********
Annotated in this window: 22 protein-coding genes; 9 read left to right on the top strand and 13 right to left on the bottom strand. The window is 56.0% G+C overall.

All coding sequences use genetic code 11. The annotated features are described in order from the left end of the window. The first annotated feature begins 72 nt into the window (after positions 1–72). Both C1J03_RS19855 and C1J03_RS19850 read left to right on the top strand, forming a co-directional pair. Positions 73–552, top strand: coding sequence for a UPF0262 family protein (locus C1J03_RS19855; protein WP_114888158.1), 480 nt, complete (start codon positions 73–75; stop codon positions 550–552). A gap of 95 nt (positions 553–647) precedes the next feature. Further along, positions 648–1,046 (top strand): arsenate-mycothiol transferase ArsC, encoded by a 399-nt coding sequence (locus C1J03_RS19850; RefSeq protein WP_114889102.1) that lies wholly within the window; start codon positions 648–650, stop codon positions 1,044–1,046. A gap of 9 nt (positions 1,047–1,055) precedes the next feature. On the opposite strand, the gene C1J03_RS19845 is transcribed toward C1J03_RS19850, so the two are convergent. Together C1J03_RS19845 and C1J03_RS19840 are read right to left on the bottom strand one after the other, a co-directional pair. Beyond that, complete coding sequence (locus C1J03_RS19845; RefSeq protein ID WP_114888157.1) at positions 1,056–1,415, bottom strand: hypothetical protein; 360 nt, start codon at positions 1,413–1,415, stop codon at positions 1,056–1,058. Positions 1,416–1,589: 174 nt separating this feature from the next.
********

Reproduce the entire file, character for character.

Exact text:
Annotated in this window: 22 protein-coding genes; 9 read left to right on the top strand and 13 right to left on the bottom strand. The window is 56.0% G+C overall.

All coding sequences use genetic code 11. The annotated features are described in order from the left end of the window. The first annotated feature begins 72 nt into the window (after positions 1–72). Both C1J03_RS19855 and C1J03_RS19850 read left to right on the top strand, forming a co-directional pair. Positions 73–552, top strand: coding sequence for a UPF0262 family protein (locus C1J03_RS19855; protein WP_114888158.1), 480 nt, complete (start codon positions 73–75; stop codon positions 550–552). A gap of 95 nt (positions 553–647) precedes the next feature. Further along, positions 648–1,046 (top strand): arsenate-mycothiol transferase ArsC, encoded by a 399-nt coding sequence (locus C1J03_RS19850; RefSeq protein WP_114889102.1) that lies wholly within the window; start codon positions 648–650, stop codon positions 1,044–1,046. A gap of 9 nt (positions 1,047–1,055) precedes the next feature. On the opposite strand, the gene C1J03_RS19845 is transcribed toward C1J03_RS19850, so the two are convergent. Together C1J03_RS19845 and C1J03_RS19840 are read right to left on the bottom strand one after the other, a co-directional pair. Beyond that, complete coding sequence (locus C1J03_RS19845; RefSeq protein ID WP_114888157.1) at positions 1,056–1,415, bottom strand: hypothetical protein; 360 nt, start codon at positions 1,413–1,415, stop codon at positions 1,056–1,058. Positions 1,416–1,589: 174 nt separating this feature from the next.